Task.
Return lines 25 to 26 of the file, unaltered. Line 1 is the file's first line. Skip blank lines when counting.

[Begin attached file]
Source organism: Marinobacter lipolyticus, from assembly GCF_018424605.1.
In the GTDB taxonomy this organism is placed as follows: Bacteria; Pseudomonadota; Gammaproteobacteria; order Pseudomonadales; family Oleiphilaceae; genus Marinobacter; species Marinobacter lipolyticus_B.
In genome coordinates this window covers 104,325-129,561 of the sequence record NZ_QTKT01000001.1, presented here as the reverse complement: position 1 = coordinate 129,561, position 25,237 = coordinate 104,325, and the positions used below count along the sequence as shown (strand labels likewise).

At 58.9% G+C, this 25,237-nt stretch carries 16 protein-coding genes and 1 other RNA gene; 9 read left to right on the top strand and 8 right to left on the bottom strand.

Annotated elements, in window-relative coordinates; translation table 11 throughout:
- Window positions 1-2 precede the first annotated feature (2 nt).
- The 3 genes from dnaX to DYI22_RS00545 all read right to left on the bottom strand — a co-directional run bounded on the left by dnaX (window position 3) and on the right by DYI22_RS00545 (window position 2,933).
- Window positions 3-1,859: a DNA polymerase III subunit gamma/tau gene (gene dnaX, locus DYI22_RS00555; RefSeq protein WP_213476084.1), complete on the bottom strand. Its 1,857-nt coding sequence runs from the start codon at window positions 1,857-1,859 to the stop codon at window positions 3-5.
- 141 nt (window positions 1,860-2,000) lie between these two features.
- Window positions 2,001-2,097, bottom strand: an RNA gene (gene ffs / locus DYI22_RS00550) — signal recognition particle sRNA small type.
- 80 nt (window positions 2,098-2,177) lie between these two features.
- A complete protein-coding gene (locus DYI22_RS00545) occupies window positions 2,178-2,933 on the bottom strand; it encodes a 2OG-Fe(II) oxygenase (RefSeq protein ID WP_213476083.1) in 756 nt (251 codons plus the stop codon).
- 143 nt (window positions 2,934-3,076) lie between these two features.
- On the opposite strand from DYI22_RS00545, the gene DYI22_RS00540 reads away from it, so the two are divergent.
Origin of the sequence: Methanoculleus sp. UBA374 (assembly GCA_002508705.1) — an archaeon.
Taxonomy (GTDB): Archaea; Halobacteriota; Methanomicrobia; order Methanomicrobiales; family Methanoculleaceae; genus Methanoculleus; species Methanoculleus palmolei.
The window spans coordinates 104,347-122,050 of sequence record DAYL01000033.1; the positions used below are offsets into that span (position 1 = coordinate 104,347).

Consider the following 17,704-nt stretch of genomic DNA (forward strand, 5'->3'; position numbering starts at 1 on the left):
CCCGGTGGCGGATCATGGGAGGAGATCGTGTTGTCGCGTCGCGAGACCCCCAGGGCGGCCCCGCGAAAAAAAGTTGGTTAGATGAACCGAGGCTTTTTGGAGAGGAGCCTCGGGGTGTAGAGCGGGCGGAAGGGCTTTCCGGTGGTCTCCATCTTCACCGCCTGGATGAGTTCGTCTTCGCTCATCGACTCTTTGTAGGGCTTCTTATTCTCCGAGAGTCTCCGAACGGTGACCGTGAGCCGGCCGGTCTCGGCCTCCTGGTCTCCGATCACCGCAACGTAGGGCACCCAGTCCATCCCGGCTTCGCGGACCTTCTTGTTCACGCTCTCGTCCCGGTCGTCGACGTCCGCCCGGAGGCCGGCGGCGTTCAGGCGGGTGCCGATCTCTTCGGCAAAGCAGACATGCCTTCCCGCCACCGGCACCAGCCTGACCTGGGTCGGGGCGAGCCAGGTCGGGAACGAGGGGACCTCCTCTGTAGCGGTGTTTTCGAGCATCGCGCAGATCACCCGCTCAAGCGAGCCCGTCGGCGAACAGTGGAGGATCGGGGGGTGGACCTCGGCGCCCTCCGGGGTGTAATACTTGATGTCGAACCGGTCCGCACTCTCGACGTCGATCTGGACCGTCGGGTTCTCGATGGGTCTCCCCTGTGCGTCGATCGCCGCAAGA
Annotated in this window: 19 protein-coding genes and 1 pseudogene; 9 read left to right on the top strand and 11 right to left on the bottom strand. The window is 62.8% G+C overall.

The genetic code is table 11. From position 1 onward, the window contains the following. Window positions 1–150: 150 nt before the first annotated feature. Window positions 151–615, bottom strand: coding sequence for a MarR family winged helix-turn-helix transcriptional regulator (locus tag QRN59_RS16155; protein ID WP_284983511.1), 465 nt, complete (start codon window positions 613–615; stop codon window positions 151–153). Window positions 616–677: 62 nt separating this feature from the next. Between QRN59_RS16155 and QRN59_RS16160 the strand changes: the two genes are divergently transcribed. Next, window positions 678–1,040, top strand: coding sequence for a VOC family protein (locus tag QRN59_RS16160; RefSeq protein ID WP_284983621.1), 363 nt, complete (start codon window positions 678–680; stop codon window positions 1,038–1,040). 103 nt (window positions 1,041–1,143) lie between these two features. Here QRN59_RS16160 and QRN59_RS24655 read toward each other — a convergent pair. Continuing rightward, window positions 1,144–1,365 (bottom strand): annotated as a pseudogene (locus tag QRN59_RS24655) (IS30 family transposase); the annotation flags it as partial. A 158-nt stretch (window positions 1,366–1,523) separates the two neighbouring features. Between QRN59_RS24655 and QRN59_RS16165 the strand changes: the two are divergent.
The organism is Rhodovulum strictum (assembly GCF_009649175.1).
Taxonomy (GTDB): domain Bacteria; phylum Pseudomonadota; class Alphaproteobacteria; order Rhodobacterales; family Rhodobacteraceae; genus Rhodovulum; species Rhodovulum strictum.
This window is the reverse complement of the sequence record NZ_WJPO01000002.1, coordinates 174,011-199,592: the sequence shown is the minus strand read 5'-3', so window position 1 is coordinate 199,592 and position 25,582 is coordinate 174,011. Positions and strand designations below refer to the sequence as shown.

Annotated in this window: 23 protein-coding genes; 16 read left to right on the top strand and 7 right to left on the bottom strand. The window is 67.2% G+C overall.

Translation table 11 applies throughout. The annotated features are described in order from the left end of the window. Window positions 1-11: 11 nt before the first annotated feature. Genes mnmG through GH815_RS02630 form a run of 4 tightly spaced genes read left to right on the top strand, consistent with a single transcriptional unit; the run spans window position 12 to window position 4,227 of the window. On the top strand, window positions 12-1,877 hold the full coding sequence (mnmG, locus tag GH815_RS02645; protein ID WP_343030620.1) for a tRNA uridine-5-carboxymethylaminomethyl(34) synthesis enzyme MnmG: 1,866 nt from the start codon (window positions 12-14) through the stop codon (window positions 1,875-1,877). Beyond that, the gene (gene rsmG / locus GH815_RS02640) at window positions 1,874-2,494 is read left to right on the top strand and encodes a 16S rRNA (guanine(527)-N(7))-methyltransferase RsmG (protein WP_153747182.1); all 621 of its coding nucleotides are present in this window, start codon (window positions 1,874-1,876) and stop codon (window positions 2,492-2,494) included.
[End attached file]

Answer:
Annotated in this window: 23 protein-coding genes; 16 read left to right on the top strand and 7 right to left on the bottom strand. The window is 67.2% G+C overall.

Translation table 11 applies throughout. The annotated features are described in order from the left end of the window. Window positions 1-11: 11 nt before the first annotated feature. Genes mnmG through GH815_RS02630 form a run of 4 tightly spaced genes read left to right on the top strand, consistent with a single transcriptional unit; the run spans window position 12 to window position 4,227 of the window. On the top strand, window positions 12-1,877 hold the full coding sequence (mnmG, locus tag GH815_RS02645; protein ID WP_343030620.1) for a tRNA uridine-5-carboxymethylaminomethyl(34) synthesis enzyme MnmG: 1,866 nt from the start codon (window positions 12-14) through the stop codon (window positions 1,875-1,877). Beyond that, the gene (gene rsmG / locus GH815_RS02640) at window positions 1,874-2,494 is read left to right on the top strand and encodes a 16S rRNA (guanine(527)-N(7))-methyltransferase RsmG (protein WP_153747182.1); all 621 of its coding nucleotides are present in this window, start codon (window positions 1,874-1,876) and stop codon (window positions 2,492-2,494) included.